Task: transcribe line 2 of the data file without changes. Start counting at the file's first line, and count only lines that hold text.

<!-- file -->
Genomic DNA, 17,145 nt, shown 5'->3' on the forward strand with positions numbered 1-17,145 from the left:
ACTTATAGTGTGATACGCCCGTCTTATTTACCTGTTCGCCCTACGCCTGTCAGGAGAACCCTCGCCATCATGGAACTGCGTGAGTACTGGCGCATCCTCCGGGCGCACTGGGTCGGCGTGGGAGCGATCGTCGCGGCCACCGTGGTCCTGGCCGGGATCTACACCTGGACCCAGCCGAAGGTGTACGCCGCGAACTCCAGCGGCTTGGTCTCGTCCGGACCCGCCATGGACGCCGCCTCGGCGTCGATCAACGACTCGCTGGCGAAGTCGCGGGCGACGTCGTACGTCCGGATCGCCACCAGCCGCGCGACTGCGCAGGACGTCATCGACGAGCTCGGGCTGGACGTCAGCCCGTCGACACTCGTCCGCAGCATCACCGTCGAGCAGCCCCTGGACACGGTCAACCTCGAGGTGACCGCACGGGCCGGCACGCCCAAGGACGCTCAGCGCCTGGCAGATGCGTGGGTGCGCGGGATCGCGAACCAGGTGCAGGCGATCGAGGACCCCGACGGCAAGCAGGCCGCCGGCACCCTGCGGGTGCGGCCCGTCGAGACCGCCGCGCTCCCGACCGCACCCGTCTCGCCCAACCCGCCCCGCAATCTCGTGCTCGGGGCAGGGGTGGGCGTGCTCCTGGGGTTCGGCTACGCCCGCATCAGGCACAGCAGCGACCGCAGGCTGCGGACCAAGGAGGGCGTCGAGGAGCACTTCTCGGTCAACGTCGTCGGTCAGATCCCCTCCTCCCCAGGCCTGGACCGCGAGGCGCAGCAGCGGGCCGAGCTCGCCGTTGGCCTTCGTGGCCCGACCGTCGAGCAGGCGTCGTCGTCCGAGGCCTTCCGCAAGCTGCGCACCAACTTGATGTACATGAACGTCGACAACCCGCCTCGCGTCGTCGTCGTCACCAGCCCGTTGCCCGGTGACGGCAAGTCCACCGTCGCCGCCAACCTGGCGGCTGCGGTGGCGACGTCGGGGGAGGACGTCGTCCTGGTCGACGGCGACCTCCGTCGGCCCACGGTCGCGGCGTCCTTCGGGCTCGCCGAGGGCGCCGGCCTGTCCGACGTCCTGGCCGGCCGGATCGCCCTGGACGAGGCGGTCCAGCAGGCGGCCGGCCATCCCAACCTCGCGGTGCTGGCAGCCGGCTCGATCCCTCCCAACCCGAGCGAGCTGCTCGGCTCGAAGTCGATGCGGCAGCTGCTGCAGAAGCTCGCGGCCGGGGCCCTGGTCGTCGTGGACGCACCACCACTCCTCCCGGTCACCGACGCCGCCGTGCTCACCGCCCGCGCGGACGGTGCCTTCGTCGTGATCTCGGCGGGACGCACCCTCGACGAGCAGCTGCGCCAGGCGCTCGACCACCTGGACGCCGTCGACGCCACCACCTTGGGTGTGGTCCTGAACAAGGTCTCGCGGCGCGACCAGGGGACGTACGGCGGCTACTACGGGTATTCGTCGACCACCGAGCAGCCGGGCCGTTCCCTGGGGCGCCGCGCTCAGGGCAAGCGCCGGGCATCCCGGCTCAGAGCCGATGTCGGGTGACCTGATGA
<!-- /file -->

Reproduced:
ACTTATAGTGTGATACGCCCGTCTTATTTACCTGTTCGCCCTACGCCTGTCAGGAGAACCCTCGCCATCATGGAACTGCGTGAGTACTGGCGCATCCTCCGGGCGCACTGGGTCGGCGTGGGAGCGATCGTCGCGGCCACCGTGGTCCTGGCCGGGATCTACACCTGGACCCAGCCGAAGGTGTACGCCGCGAACTCCAGCGGCTTGGTCTCGTCCGGACCCGCCATGGACGCCGCCTCGGCGTCGATCAACGACTCGCTGGCGAAGTCGCGGGCGACGTCGTACGTCCGGATCGCCACCAGCCGCGCGACTGCGCAGGACGTCATCGACGAGCTCGGGCTGGACGTCAGCCCGTCGACACTCGTCCGCAGCATCACCGTCGAGCAGCCCCTGGACACGGTCAACCTCGAGGTGACCGCACGGGCCGGCACGCCCAAGGACGCTCAGCGCCTGGCAGATGCGTGGGTGCGCGGGATCGCGAACCAGGTGCAGGCGATCGAGGACCCCGACGGCAAGCAGGCCGCCGGCACCCTGCGGGTGCGGCCCGTCGAGACCGCCGCGCTCCCGACCGCACCCGTCTCGCCCAACCCGCCCCGCAATCTCGTGCTCGGGGCAGGGGTGGGCGTGCTCCTGGGGTTCGGCTACGCCCGCATCAGGCACAGCAGCGACCGCAGGCTGCGGACCAAGGAGGGCGTCGAGGAGCACTTCTCGGTCAACGTCGTCGGTCAGATCCCCTCCTCCCCAGGCCTGGACCGCGAGGCGCAGCAGCGGGCCGAGCTCGCCGTTGGCCTTCGTGGCCCGACCGTCGAGCAGGCGTCGTCGTCCGAGGCCTTCCGCAAGCTGCGCACCAACTTGATGTACATGAACGTCGACAACCCGCCTCGCGTCGTCGTCGTCACCAGCCCGTTGCCCGGTGACGGCAAGTCCACCGTCGCCGCCAACCTGGCGGCTGCGGTGGCGACGTCGGGGGAGGACGTCGTCCTGGTCGACGGCGACCTCCGTCGGCCCACGGTCGCGGCGTCCTTCGGGCTCGCCGAGGGCGCCGGCCTGTCCGACGTCCTGGCCGGCCGGATCGCCCTGGACGAGGCGGTCCAGCAGGCGGCCGGCCATCCCAACCTCGCGGTGCTGGCAGCCGGCTCGATCCCTCCCAACCCGAGCGAGCTGCTCGGCTCGAAGTCGATGCGGCAGCTGCTGCAGAAGCTCGCGGCCGGGGCCCTGGTCGTCGTGGACGCACCACCACTCCTCCCGGTCACCGACGCCGCCGTGCTCACCGCCCGCGCGGACGGTGCCTTCGTCGTGATCTCGGCGGGACGCACCCTCGACGAGCAGCTGCGCCAGGCGCTCGACCACCTGGACGCCGTCGACGCCACCACCTTGGGTGTGGTCCTGAACAAGGTCTCGCGGCGCGACCAGGGGACGTACGGCGGCTACTACGGGTATTCGTCGACCACCGAGCAGCCGGGCCGTTCCCTGGGGCGCCGCGCTCAGGGCAAGCGCCGGGCATCCCGGCTCAGAGCCGATGTCGGGTGACCTGATGA